You are here -allRefer - Reference - Country Study & Country Guide - Israel >

allRefer Reference and Encyclopedia Resource

allRefer    
allRefer
   


-- Country Study & Guide --     

 

Israel

 
Country Guide
Afghanistan
Albania
Algeria
Angola
Armenia
Austria
Azerbaijan
Bahrain
Bangladesh
Belarus
Belize
Bhutan
Bolivia
Brazil
Bulgaria
Cambodia
Chad
Chile
China
Colombia
Caribbean Islands
Comoros
Cyprus
Czechoslovakia
Dominican Republic
Ecuador
Egypt
El Salvador
Estonia
Ethiopia
Finland
Georgia
Germany
Germany (East)
Ghana
Guyana
Haiti
Honduras
Hungary
India
Indonesia
Iran
Iraq
Israel
Cote d'Ivoire
Japan
Jordan
Kazakhstan
Kuwait
Kyrgyzstan
Latvia
Laos
Lebanon
Libya
Lithuania
Macau
Madagascar
Maldives
Mauritania
Mauritius
Mexico
Moldova
Mongolia
Nepal
Nicaragua
Nigeria
North Korea
Oman
Pakistan
Panama
Paraguay
Peru
Philippines
Poland
Portugal
Qatar
Romania
Russia
Saudi Arabia
Seychelles
Singapore
Somalia
South Africa
South Korea
Soviet Union [USSR]
Spain
Sri Lanka
Sudan
Syria
Tajikistan
Thailand
Turkmenistan
Turkey
Uganda
United Arab Emirates
Uruguay
Uzbekistan
Venezuela
Vietnam
Yugoslavia
Zaire

Israel

Agudat Israel

During the prestate period, Agudat Israel, founded in 1912, opposed both the ideology of Zionism and its political expression, the World Zionist Organization. It rejected any cooperation with non-Orthodox Jewish groups and considered Zionism profane in that it forced the hand of the Almighty in bringing about the redemption of the Jewish people. A theocratic and clericalist party, Agudat Israel has exhibited intense factionalism and religious extremism. From 1955 to 1961 Agudat Israel formed a part of the Torah Religious Front (see Appendix B). Traditionally, the party's Knesset delegation has consisted only of Ashkenazi factions, although ultra-Orthodox Orientals also provided it considerable electoral support.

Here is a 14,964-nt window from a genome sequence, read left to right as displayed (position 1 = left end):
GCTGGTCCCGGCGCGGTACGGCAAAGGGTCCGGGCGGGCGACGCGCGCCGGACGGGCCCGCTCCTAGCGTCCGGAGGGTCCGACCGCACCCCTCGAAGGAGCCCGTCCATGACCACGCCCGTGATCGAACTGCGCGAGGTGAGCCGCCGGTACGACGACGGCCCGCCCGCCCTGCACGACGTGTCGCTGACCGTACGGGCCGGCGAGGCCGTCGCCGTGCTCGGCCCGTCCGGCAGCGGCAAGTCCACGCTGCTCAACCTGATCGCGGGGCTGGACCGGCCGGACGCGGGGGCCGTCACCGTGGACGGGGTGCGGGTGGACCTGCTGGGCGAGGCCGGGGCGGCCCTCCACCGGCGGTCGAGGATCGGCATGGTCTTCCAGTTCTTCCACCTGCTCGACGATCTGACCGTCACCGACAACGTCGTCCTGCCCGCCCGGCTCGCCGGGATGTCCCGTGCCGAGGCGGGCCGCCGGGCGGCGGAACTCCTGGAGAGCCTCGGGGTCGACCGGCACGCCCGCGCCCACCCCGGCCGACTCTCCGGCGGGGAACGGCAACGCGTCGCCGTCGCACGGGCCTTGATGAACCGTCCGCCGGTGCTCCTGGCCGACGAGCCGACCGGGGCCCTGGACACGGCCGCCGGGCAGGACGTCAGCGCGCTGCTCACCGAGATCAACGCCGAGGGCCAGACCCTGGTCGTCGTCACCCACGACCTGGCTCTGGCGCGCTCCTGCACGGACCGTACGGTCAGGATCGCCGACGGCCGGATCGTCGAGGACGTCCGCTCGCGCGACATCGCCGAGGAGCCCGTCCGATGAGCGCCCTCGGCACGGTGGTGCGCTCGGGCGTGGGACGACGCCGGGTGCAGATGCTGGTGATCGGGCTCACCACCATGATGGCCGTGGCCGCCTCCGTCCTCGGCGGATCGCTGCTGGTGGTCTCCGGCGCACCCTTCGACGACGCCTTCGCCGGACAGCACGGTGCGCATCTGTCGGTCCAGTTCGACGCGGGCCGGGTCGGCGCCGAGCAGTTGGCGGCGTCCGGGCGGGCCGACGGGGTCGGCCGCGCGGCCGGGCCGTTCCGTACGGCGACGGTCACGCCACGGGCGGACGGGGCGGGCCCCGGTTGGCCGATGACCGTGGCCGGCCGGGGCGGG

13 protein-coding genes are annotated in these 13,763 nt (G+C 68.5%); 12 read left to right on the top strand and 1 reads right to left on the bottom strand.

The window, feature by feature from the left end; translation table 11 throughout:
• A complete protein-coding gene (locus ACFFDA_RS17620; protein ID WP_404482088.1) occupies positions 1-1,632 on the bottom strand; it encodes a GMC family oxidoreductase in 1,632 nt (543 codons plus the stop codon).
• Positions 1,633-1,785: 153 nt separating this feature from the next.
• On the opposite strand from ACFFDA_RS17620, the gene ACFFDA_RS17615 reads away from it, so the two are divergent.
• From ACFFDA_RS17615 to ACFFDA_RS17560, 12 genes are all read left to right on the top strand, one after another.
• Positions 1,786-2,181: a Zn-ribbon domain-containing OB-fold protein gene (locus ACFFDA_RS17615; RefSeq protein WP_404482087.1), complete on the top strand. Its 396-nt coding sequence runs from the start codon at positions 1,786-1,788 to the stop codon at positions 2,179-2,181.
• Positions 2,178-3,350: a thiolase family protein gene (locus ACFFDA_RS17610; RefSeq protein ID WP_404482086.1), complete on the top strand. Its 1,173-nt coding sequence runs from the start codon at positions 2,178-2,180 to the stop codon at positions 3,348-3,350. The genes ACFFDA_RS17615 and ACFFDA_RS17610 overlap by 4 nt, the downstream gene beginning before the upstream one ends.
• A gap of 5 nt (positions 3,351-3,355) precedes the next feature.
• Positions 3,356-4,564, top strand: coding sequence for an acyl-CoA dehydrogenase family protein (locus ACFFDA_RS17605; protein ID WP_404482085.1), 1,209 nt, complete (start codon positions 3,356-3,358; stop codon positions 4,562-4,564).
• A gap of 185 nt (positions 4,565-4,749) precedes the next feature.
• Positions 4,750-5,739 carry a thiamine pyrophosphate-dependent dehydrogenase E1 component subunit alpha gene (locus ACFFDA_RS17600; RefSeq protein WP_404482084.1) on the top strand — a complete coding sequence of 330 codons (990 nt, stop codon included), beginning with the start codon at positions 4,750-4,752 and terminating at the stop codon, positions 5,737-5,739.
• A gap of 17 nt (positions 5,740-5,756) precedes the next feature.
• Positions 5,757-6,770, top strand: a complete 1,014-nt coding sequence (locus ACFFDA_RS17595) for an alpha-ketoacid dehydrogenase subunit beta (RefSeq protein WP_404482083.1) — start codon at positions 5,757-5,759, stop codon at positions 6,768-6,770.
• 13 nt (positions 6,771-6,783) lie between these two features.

In preparation for the 1984 Knesset elections, grievances over a lack of representation in party institutions caused Orientals to defect and establish Shas. As a result, Agudat Israel's Knesset representation declined from four to two seats. In the 1988 Knesset elections, as part of an ultra-Orthodox electoral upswing, the Shas Knesset delegation increased from two to six seats.

The Council of Torah Sages, a panel of rabbis to which both religious and secular decisions had to be referred, contained representatives of each faction in Agudat Israel. The main factions represented two Hasidic (ultra-Orthodox) courts: the court of the Rabbi of Gur, which dominated the party and the Council of Torah Sages; and the court of Rabbi Eliezer Shakh.

Agudat Israel engaged in ultra-Orthodox educational and social welfare activities, as well as in immigrant absorption. It usually took the lead in initiating legislation on religious issues. The party has obtained exemptions from military service for its adherents.

Data as of December 1988

 

Israel - TABLE OF CONTENTS

  • Government and Politics


  • Go Up - Top of Page



    Make allRefer Reference your HomepageAdd allRefer Reference to your FavoritesGo to Top of PagePrint this PageSend this Page to a Friend


    Information Courtesy: The Library of Congress - Country Studies


    Content on this web site is provided for informational purposes only. We accept no responsibility for any loss, injury or inconvenience sustained by any person resulting from information published on this site. We encourage you to verify any critical information with the relevant authorities.

     

     

     
     


    About Us | Contact Us | Terms of Use | Privacy | Links Directory
    Link to allRefer | Add allRefer Search to your site

    allRefer
    All Rights reserved. Site best viewed in 800 x 600 resolution.